Fleming said the jurisdiction of the board is far broader than he realized.
?What really surprised me is the different aspects of things you have to learn and understand, whether its employee relations and wages, health department issues?it?s such a wide variety,? he said. ?It?s not like the only thing we have to concentrate on is roads.
?There are a lot of things we dealt with that I never dreamed we?d have to deal with. I thought I had a grasp of things, then something else comes up. At times it was overwhelming.?
Although some issues proved to be contentious, Fleming said the relationship between the three commissioners hasn?t been.
?I?ve been told by the other two that I balance them out very well,? he said. ?To put it more in their words, when they butted heads I would listen to both sides and try to make the best decision.
?I felt like all of us got along very well,? Fleming added. ?No one held grudges because they didn?t get their way. Most of the time their way wasn?t necessarily a bad way, just sometimes I elected to go the other way because I felt it had better opportunities.?
Fleming said his colleagues from District 2 and District 3 would occasionally tease each about favoring their respective districts.
?It?s more of a joke between Dan and Randy, between north and south,? Fleming said. ?That?s all it is. We all got along very well.?
He said one of his biggest frustrations is the way open government is required to function. Fleming said he understands the need for rules about public sessions, but it does make it more difficult to address issues efficiently.
?I felt like there was a lot of things that should be discussed, and that I would like to be discussed?without something being taken outside the conversation as a headline,? he said.
?I felt like all three of us were very open to explaining what?s being done,? he added. ?We didn?t have an agenda to hide anything. It was just that there were times when we would like to be able to sort things out. I know we got chastised for going into executive session a lot.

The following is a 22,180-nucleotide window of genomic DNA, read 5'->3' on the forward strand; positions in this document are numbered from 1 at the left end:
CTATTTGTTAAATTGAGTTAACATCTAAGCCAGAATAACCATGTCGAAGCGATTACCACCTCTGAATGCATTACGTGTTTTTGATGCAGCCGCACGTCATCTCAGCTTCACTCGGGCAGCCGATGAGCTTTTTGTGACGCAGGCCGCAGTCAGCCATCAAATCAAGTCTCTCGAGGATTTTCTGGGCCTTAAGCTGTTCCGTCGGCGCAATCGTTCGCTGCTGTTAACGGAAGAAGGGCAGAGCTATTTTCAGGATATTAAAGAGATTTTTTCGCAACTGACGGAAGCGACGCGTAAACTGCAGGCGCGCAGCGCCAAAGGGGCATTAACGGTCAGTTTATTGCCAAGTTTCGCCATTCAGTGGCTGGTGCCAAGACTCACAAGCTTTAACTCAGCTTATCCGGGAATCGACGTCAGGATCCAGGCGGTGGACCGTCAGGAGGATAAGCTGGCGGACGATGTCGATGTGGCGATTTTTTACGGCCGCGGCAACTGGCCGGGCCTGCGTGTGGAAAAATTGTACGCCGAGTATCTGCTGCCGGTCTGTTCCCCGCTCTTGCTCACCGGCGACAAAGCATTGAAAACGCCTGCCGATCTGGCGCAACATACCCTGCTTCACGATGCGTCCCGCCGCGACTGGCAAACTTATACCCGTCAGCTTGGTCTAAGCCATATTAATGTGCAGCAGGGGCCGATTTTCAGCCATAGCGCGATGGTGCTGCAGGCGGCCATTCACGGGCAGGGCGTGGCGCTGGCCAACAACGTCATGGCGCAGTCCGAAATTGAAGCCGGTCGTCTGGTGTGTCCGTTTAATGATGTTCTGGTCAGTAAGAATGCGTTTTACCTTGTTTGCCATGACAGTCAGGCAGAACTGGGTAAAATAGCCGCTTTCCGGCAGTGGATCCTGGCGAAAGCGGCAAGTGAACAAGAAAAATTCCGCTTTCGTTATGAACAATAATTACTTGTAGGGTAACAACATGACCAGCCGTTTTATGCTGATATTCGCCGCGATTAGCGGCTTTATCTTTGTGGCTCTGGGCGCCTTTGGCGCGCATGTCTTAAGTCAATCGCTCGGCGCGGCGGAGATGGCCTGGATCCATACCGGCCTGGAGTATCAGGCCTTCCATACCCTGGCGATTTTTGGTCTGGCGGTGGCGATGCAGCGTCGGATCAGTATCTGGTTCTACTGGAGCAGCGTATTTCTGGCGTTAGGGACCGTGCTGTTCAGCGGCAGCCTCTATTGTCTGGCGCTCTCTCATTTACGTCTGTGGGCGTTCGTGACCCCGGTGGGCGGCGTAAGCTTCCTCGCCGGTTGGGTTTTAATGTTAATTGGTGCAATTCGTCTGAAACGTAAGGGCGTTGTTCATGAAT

?I?m not trying to belittle the media. They have their job to do. They?re making sure we follow the law.?
After four years of weekly meetings?around 60 per year?Fleming said he has mixed emotions about leaving his post.
?There?s a lot of things I enjoyed and a lot of things I didn?t,? he said. ?I enjoyed the experience, and I?d recommend it to anybody else to go through it, and they will understand a little bit better what you can and cannot do. What sound simples in the coffee shop ain?t easy in reality.?
Fleming complimented the people who head up the various county departments.
?Our department heads take their job and responsibilities very seriously and try to save and cut wherever they can,? he said. ?It?s hard as a commissioner to stand back and let them operate without trying to help run their department. I find that very difficult for some people to do.?
Fleming also had positive words for his District 1 constituents.
?They were very cordial and not bugging me on a regular basis,? he said, ?When I got a call, there was definitely an issue. I always tried to be honest with the people who called me, and tried to follow up whenever I could.
?I think that?s what the people actually expect out of a commissioner?being heard, following up and doing the best they can to resolve the issue. If it?s resolvable. Some issues are not resolvable.?